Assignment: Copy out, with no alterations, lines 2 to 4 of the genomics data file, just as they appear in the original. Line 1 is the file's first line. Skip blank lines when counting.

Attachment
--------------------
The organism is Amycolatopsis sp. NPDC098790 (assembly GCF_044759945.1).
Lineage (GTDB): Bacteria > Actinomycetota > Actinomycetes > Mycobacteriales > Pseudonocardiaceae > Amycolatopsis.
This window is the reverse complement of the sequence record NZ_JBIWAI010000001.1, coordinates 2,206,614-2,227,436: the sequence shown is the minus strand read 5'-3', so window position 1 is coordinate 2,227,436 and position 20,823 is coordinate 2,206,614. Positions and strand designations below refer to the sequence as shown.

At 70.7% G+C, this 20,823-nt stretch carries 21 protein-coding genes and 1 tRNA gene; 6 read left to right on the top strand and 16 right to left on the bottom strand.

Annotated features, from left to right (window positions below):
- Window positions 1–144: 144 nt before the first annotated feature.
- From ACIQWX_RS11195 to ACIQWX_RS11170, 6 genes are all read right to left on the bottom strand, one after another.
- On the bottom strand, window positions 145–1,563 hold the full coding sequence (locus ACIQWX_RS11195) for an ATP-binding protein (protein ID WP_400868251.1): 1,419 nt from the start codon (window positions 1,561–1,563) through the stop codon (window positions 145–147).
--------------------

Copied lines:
Lineage (GTDB): Bacteria > Actinomycetota > Actinomycetes > Mycobacteriales > Pseudonocardiaceae > Amycolatopsis.
This window is the reverse complement of the sequence record NZ_JBIWAI010000001.1, coordinates 2,206,614-2,227,436: the sequence shown is the minus strand read 5'-3', so window position 1 is coordinate 2,227,436 and position 20,823 is coordinate 2,206,614. Positions and strand designations below refer to the sequence as shown.

At 70.7% G+C, this 20,823-nt stretch carries 21 protein-coding genes and 1 tRNA gene; 6 read left to right on the top strand and 16 right to left on the bottom strand.